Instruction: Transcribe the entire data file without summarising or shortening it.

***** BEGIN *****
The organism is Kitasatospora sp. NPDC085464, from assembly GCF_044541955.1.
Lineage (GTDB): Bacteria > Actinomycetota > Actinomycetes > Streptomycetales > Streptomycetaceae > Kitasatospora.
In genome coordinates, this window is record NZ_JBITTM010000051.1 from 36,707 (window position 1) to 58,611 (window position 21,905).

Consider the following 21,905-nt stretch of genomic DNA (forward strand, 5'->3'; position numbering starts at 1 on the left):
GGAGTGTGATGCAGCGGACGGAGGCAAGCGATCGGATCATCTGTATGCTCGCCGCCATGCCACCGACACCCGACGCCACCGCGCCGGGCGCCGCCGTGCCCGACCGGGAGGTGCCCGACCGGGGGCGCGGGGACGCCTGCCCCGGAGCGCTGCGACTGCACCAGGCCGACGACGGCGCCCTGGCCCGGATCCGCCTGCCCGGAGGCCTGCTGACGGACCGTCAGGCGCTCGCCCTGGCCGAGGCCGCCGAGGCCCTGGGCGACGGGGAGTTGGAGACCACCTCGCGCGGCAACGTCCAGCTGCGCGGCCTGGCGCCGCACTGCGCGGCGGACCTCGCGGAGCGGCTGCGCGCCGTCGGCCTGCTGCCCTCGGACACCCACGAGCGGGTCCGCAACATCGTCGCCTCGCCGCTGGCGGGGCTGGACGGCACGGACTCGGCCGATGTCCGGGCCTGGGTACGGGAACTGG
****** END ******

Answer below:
The organism is Kitasatospora sp. NPDC085464, from assembly GCF_044541955.1.
Lineage (GTDB): Bacteria > Actinomycetota > Actinomycetes > Streptomycetales > Streptomycetaceae > Kitasatospora.
In genome coordinates, this window is record NZ_JBITTM010000051.1 from 36,707 (window position 1) to 58,611 (window position 21,905).

Consider the following 21,905-nt stretch of genomic DNA (forward strand, 5'->3'; position numbering starts at 1 on the left):
GGAGTGTGATGCAGCGGACGGAGGCAAGCGATCGGATCATCTGTATGCTCGCCGCCATGCCACCGACACCCGACGCCACCGCGCCGGGCGCCGCCGTGCCCGACCGGGAGGTGCCCGACCGGGGGCGCGGGGACGCCTGCCCCGGAGCGCTGCGACTGCACCAGGCCGACGACGGCGCCCTGGCCCGGATCCGCCTGCCCGGAGGCCTGCTGACGGACCGTCAGGCGCTCGCCCTGGCCGAGGCCGCCGAGGCCCTGGGCGACGGGGAGTTGGAGACCACCTCGCGCGGCAACGTCCAGCTGCGCGGCCTGGCGCCGCACTGCGCGGCGGACCTCGCGGAGCGGCTGCGCGCCGTCGGCCTGCTGCCCTCGGACACCCACGAGCGGGTCCGCAACATCGTCGCCTCGCCGCTGGCGGGGCTGGACGGCACGGACTCGGCCGATGTCCGGGCCTGGGTACGGGAACTGG